MW: When you first started teaching, at Indiana and in these other settings, what teaching materials did you use?
AVS: Because I was committed to using the communicative approach, I adopted Brukhe [Lang]’s course pack, which was modeled on the German communicative textbook Kontakte. However, those materials were largely missing a cultural component, so I supplemented the course pack with exercises from Sheva Zucker’s textbook [Yiddish: An Introduction to the Language, Literature, and Culture], as well as with a tremendous amount of my own exercises based on authentic texts.
MW: So what was the impetus for writing In eynem? Was it the dearth of authentic materials?
AVS: Yes, the amount of time I spent on creating and adapting my own materials hints at the problem I (and many others) had: there was a need for a centralized effort to create up-to-date communicative multimedia materials that could be developed, tested, and edited to then be reused over a longer period of time.
To most effectively teach with the communicative approach, it is crucial to have full-color illustrations that specifically fit your lesson plans. At the Yiddish Book Center, I was so fortunate to have the unprecedented logistical and financial support that made it possible to create these colorful materials. Being at the Center gave me the further advantage of familiarity with all of its multimedia Yiddish resources that I could draw on for teaching materials: the Frances Brandt archival recordings, the Wexler oral history recordings, and of course the Spielberg digital Yiddish library.
Brukhe and I had talked for many years about writing a Yiddish textbook together, but unfortunately when the opportunity presented itself, Brukhe was already employed by YiddishPop. She was, however, involved [with In eynem] as one of the pedagogy editors.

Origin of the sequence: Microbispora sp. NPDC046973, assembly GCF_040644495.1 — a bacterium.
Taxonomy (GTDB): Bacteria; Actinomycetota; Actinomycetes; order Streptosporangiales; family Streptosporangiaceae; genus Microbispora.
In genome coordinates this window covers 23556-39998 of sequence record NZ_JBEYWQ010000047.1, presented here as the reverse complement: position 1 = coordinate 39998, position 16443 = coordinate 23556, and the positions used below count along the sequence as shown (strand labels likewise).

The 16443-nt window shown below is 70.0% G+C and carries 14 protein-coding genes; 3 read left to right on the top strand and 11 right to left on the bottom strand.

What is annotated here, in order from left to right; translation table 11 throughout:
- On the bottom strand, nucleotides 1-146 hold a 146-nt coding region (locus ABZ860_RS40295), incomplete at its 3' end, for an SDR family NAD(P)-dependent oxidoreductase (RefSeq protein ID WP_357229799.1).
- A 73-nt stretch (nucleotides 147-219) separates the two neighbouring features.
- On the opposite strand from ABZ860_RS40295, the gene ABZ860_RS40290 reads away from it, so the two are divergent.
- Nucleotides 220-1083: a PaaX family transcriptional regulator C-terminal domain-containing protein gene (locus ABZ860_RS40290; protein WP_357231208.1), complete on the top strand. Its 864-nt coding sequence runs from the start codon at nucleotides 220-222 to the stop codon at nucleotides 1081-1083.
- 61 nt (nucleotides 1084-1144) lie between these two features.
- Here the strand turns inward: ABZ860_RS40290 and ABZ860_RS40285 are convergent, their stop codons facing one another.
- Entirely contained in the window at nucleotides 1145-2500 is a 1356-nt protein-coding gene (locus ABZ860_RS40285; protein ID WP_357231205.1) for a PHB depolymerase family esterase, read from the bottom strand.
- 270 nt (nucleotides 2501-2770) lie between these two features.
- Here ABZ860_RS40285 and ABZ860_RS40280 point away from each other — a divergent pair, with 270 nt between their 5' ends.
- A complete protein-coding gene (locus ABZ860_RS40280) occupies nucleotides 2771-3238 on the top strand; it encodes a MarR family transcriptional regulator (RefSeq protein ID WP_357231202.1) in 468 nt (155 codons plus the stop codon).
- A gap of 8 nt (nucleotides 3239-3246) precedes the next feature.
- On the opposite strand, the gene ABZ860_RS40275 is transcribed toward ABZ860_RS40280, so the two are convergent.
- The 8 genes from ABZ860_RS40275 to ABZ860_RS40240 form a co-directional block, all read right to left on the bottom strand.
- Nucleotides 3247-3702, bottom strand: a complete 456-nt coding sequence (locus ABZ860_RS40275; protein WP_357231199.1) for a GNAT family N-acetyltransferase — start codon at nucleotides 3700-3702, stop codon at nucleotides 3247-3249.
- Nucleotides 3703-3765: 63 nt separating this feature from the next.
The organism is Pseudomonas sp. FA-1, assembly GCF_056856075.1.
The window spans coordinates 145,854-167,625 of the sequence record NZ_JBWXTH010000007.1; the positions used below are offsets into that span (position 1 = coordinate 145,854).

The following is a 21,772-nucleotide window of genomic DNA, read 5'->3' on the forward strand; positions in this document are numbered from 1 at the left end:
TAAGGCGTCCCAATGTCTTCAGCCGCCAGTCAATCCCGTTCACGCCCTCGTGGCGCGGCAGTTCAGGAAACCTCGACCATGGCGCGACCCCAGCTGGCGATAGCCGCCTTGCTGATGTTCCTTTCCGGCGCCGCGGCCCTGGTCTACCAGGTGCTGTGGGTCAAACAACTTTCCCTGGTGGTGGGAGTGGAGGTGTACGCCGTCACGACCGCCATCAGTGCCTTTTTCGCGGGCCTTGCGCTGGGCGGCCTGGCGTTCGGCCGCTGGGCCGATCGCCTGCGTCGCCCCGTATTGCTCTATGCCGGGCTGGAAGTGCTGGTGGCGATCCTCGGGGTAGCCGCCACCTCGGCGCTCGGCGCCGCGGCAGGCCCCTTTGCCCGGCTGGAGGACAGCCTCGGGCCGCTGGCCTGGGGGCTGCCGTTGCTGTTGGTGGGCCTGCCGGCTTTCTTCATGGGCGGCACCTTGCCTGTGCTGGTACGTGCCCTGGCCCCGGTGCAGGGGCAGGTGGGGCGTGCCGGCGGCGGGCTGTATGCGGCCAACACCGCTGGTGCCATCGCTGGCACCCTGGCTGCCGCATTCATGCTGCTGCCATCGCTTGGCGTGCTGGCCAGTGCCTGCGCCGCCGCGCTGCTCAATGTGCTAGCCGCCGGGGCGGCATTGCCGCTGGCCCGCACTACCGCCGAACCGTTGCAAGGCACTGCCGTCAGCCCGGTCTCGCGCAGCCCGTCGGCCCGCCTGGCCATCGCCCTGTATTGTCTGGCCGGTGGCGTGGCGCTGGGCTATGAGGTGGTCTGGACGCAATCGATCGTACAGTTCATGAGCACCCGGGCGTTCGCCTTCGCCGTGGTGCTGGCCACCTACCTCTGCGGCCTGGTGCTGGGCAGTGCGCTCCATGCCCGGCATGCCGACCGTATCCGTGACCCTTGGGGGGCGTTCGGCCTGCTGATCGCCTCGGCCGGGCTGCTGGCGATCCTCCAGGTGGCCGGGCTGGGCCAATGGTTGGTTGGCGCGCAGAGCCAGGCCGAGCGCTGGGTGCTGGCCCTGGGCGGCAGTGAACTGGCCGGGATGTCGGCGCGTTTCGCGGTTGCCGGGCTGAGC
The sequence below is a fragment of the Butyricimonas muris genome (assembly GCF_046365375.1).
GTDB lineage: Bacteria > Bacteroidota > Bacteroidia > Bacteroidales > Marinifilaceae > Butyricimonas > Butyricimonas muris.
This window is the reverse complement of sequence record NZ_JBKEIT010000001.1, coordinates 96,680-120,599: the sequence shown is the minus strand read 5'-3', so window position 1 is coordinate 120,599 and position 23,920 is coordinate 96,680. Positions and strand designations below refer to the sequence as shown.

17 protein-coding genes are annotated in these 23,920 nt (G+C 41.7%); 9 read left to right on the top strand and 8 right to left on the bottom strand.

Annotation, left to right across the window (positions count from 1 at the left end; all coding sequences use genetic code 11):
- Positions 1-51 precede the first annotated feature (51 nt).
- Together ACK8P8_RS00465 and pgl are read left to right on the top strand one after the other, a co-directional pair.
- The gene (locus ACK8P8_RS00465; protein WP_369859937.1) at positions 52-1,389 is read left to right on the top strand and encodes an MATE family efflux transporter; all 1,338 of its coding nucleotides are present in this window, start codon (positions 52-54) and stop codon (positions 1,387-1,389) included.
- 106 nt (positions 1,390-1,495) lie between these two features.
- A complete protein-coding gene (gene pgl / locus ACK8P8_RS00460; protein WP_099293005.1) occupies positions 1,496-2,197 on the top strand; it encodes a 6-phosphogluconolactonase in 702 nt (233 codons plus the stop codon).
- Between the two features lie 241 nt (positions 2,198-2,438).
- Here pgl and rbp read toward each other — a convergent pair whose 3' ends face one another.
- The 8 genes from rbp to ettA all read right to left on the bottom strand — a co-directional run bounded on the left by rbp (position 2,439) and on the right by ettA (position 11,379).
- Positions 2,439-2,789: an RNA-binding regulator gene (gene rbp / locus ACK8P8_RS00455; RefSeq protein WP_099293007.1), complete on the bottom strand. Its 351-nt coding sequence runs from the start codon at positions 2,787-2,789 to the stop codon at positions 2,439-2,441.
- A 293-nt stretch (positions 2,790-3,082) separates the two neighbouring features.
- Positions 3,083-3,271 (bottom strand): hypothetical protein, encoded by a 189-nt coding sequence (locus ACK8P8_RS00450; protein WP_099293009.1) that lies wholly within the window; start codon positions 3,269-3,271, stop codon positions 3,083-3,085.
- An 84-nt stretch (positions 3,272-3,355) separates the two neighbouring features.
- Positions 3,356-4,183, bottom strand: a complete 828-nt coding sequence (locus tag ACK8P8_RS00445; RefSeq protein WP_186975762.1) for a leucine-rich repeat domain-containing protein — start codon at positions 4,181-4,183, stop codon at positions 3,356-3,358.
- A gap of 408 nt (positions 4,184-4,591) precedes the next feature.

MW: This gets at the collaborative nature of textbook writing; a lot of work goes into creating the content. But one also needs to format, edit, etc. Can you tell us about who was involved in creating the textbook?
AVS: Jordan Brown and Mikhl Yashinsky both started out as Steiner Yiddish Summer Program students in 2014 (which was a great cohort of Steiner students; many returned to the Yiddish Book Center in later years as fellows, recipients of translation fellowships, interns, and employees). Jordan and Mikhl returned as fellows the year following. Jordan was the fellow for the Yiddish Language institute, which I run, and he threw himself wholeheartedly into the textbook project. He contributed to every aspect of the work, from the planning and structuring, to researching pedagogical materials, to writing and editing chapters. His creativity and deep interest in Yiddish grammar and idiom had a profound influence on the way the book developed. Later in the year, Mikhl began working with us, first writing biographical notes about the Yiddish writers, artists, and performers whose works are presented in the book, and then creating many of the exercises surrounding those texts, as well as selecting fascinating new texts to include, especially in the chapters about Jewish holidays.
In addition to Jordan and Mikhl, we had two pedagogy editors: Brukhe Lang (whom I mentioned before) and Rivke Margolis. They read each chapter and commented on how well they thought the exercises would work in an actual classroom. We also had two Yiddish language editors, Yitskhok Niborski and Yankl-Peretz Blum, who checked for accuracy as well as idiomatic language, making sure we avoided “textbook” Yiddish.